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Roger Moreno Rathgeb, composer of the Requiem for Auschwitz, before he lit a candle during the memorial service “Valkenburg liberated 75 years ago” remembered us of:

The Forgotten Holocaust

How many members of a people have to be killed until they are granted the status of victims of a genocide, or in the case of World War II of victims of the Holocaust? Hundred thousand? Five hundred thousand? A million?
It is estimated that during World War II between five hundred thousand and one million Sinti and Roma were killed. No exact number is known, because many of these people were not registered anywhere during the persecution. Another cause lies in the fact that many of them did not die in concentration camps, but were shot and thrown into a mass grave in several countries somewhere in the countryside or in a forest.

On May 16, 1944, a large-scale raid took place throughout the Netherlands, in which 578 people were arrested and taken to camp Westerbork. Finally, 244 of them were deported to Auschwitz-Birkenau on 19 May 1944. Only 31 of them survived the war.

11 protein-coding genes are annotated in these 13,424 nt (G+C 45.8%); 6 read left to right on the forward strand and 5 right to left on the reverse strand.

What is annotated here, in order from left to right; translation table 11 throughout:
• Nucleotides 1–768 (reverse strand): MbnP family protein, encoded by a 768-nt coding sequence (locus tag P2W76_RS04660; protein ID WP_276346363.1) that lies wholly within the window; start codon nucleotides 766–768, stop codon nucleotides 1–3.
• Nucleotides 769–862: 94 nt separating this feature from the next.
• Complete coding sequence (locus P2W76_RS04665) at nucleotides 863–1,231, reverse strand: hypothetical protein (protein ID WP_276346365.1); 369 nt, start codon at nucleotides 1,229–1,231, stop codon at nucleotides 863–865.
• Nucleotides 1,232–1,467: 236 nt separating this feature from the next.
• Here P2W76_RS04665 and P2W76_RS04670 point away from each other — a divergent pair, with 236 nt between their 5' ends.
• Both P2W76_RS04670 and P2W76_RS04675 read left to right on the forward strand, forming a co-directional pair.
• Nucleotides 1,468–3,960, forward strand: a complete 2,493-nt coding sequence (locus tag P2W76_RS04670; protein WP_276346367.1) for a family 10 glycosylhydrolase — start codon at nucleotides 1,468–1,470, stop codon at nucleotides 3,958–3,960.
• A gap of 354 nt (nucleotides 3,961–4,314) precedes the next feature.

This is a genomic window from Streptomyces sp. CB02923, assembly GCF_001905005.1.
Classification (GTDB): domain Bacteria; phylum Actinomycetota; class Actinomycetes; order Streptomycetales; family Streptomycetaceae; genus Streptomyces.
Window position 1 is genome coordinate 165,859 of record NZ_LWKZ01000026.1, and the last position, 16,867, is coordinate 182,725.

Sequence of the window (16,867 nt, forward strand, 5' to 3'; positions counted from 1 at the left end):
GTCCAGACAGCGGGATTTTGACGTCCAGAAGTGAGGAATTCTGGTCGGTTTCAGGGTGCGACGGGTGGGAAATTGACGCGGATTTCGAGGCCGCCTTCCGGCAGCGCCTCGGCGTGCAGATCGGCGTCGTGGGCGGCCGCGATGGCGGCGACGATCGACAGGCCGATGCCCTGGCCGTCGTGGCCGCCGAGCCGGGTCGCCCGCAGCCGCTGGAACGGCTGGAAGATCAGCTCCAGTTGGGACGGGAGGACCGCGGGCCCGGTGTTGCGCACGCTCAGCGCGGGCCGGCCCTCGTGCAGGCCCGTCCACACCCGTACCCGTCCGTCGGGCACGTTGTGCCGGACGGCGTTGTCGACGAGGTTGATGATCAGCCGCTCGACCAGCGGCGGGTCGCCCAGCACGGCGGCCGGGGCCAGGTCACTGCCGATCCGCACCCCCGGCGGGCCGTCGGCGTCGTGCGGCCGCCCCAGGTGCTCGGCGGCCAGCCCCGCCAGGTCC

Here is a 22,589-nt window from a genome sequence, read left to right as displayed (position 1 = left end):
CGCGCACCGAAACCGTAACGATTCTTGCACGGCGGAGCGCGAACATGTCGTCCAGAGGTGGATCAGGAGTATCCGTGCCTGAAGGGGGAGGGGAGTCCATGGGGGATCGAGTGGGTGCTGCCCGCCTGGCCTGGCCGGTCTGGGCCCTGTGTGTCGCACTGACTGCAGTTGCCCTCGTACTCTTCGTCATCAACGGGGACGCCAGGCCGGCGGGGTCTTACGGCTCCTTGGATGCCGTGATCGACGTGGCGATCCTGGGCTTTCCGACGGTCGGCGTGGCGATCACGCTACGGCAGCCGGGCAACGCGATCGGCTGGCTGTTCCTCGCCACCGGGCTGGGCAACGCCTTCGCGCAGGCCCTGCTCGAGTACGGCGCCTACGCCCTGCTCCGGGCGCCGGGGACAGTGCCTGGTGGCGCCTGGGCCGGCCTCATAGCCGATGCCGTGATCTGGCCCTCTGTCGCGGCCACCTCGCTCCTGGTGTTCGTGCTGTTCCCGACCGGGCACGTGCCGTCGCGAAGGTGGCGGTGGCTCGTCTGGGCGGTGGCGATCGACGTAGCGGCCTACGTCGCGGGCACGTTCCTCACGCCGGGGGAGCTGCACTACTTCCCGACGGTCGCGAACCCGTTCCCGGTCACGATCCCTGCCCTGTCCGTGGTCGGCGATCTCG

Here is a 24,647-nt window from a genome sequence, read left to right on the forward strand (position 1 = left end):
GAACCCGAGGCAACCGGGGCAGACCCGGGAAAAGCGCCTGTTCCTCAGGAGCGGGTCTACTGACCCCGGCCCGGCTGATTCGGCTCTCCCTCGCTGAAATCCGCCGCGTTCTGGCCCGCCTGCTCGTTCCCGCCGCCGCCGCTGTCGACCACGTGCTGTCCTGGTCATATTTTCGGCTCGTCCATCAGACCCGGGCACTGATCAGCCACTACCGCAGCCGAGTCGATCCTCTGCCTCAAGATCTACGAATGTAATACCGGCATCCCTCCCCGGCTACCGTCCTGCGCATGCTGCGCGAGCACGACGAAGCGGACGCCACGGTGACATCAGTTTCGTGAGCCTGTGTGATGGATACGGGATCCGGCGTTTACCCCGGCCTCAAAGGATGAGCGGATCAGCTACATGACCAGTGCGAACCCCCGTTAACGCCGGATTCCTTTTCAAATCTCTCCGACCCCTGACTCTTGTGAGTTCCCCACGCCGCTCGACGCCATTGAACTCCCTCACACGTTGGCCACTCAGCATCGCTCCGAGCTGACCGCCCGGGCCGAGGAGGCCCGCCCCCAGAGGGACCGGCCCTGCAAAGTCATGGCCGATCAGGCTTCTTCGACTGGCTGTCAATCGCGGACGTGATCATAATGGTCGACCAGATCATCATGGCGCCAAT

The Forgotten Genocide

 Settela Steinbach,
May 19th, 1944

The most famous Dutch victim was the Sinti girl Settela Steinbach from the village of Buchten in the province of Limburg, the girl with the headscarf looking out the door of a freight wagon. For a long time she was the symbol of the persecution of Jews in the Netherlands, until the journalist Aad Wagenaar discovered her true identity in 1994. It took a long time before the Sinti and Roma people were granted the status of victims of the Holocaust. For a long time they were not eligible for compensation for their stolen property because they did not have the necessary written evidence. A financial contribution only came into being in the year 2000.

The majority of the Dutch society is unaware of these facts, because in history books, documentaries and during commemorations, only the six million Jewish victims are usually mentioned. The story of the “gypsy persecution” is usually overlooked. Hence the term “The forgotten Holocaust”. Only on 4 May 2012, the genocide on the Sinti and Roma was a central item during the national commemoration of the dead for the first time since the end of World War II.

More information: The Forgotten Genocide The Fate of the Sinti and Roma